It’s rather disappointing too because the production design by Nigel Phelps is pretty impressive, as is some of the cinematography from Oscar nominee Seamus McGarvey (“Atonement,” “Anna Karenina”), particularly the unbroken opening shot. Unfortunately it’s all in service to a film that ironically has no life to it. It feels like it’s put on autopilot from the very start, never daring to actually do something daring. The result is a lazily-written creature feature that is more likely to have you chuckling, instead of engaged and terrified as was the filmmakers’ probable intent. However, with so little effort applied toward this intention, it really comes as no surprise that they didn’t even come close to reaching their goal.
“Life” comes to Blu-ray in a 2.39:1, 1080p High Definition transfer of excellent quality. Taking place in space, this can be a rather dark film at times, but the picture remains perfectly sharp and clear, which does a great job of showing off the great production design and the mostly-excellent special effects. The 7.1 DTS-HD Master Audio is impressive as well, giving you all of the dialogue, score, and sound effects in outstanding quality. Overall, while the movie isn’t quite up to snuff, there’s no denying that this release received top-notch treatment.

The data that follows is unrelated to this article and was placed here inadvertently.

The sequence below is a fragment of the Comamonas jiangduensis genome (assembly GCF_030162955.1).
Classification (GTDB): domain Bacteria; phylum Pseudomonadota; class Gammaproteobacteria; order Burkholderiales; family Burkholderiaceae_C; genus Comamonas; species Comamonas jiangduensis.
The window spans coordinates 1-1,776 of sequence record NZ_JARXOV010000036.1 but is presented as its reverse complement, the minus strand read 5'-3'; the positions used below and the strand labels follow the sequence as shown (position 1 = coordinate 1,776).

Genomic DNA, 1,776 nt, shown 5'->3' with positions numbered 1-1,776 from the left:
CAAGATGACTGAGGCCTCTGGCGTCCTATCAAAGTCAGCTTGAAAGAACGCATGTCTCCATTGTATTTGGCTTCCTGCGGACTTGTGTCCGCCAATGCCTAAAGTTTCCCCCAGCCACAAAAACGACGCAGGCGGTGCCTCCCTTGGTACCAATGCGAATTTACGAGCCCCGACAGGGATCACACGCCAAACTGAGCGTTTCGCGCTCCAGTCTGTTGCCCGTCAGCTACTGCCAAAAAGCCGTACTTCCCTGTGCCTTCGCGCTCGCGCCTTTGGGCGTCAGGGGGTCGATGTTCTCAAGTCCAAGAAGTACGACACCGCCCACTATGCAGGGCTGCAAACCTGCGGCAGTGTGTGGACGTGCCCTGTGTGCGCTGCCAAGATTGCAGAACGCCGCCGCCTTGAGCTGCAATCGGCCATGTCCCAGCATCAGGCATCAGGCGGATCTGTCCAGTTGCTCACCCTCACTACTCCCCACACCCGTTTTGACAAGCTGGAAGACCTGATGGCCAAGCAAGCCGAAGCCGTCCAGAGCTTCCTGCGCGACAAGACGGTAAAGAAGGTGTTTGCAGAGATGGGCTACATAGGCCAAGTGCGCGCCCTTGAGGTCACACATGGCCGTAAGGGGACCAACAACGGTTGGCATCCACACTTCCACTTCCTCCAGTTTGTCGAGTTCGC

Deleted Scenes (6 Minutes): A collection of six deleted sequences that add nothing to the film.
Life: In Zero G (7 Minutes): A featurette that takes a look at how the zero gravity effect was achieved.
Creating Life: The Art and Reality of Calvin (7 Minutes): A featurette that examines the design of the film’s antagonist.
Claustrophobic Terror: Creating a Thriller in Space (7 Minutes): A featurette that explores how the filmmakers attempted to craft a thriller using sci-fi elements.
Astronaut Diaries (3 Minutes): A pointless inclusion that has some of the actors creating diaries as their characters.
Daniel Espinosa’s “Life” is little more than a lazily-written creature feature that fails to elicit thrills thanks to its characters of low intelligence and the laughable design of its CGI antagonist. It may feature excellent production design and some fine cinematography, but they are merely wasted on a film that put very little effort into its most important elements, leaving behind a bland and forgettable entry in the “horror in space” subgenre.